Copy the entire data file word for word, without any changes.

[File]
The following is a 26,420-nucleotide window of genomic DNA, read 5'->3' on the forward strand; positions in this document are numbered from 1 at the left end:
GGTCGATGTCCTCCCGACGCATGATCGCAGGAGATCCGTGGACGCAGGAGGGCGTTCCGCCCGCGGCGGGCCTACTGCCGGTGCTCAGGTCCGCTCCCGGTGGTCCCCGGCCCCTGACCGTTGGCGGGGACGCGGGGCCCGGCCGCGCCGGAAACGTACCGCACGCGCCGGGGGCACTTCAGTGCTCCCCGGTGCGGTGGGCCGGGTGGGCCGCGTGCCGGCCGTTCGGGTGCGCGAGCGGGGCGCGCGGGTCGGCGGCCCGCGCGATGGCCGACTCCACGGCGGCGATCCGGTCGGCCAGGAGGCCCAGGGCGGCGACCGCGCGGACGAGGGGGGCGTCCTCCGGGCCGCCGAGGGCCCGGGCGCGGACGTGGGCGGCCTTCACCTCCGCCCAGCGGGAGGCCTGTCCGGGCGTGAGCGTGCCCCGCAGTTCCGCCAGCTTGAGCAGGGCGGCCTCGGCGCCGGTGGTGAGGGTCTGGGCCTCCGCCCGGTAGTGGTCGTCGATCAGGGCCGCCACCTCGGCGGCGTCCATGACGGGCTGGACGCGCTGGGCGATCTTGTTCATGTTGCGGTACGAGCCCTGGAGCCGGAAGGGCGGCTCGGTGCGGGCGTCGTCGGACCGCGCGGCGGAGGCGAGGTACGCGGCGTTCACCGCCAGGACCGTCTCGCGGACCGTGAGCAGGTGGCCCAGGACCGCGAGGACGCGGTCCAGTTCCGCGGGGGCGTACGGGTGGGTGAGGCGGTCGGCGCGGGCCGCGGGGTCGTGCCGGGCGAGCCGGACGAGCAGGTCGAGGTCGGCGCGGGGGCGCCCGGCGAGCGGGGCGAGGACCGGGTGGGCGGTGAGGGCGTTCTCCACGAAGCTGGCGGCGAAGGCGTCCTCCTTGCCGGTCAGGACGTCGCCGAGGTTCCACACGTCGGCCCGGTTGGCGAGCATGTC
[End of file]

The following is a 26,420-nucleotide window of genomic DNA, read 5'->3' on the forward strand; positions in this document are numbered from 1 at the left end:
GGTCGATGTCCTCCCGACGCATGATCGCAGGAGATCCGTGGACGCAGGAGGGCGTTCCGCCCGCGGCGGGCCTACTGCCGGTGCTCAGGTCCGCTCCCGGTGGTCCCCGGCCCCTGACCGTTGGCGGGGACGCGGGGCCCGGCCGCGCCGGAAACGTACCGCACGCGCCGGGGGCACTTCAGTGCTCCCCGGTGCGGTGGGCCGGGTGGGCCGCGTGCCGGCCGTTCGGGTGCGCGAGCGGGGCGCGCGGGTCGGCGGCCCGCGCGATGGCCGACTCCACGGCGGCGATCCGGTCGGCCAGGAGGCCCAGGGCGGCGACCGCGCGGACGAGGGGGGCGTCCTCCGGGCCGCCGAGGGCCCGGGCGCGGACGTGGGCGGCCTTCACCTCCGCCCAGCGGGAGGCCTGTCCGGGCGTGAGCGTGCCCCGCAGTTCCGCCAGCTTGAGCAGGGCGGCCTCGGCGCCGGTGGTGAGGGTCTGGGCCTCCGCCCGGTAGTGGTCGTCGATCAGGGCCGCCACCTCGGCGGCGTCCATGACGGGCTGGACGCGCTGGGCGATCTTGTTCATGTTGCGGTACGAGCCCTGGAGCCGGAAGGGCGGCTCGGTGCGGGCGTCGTCGGACCGCGCGGCGGAGGCGAGGTACGCGGCGTTCACCGCCAGGACCGTCTCGCGGACCGTGAGCAGGTGGCCCAGGACCGCGAGGACGCGGTCCAGTTCCGCGGGGGCGTACGGGTGGGTGAGGCGGTCGGCGCGGGCCGCGGGGTCGTGCCGGGCGAGCCGGACGAGCAGGTCGAGGTCGGCGCGGGGGCGCCCGGCGAGCGGGGCGAGGACCGGGTGGGCGGTGAGGGCGTTCTCCACGAAGCTGGCGGCGAAGGCGTCCTCCTTGCCGGTCAGGACGTCGCCGAGGTTCCACACGTCGGCCCGGTTGGCGAGCATGTC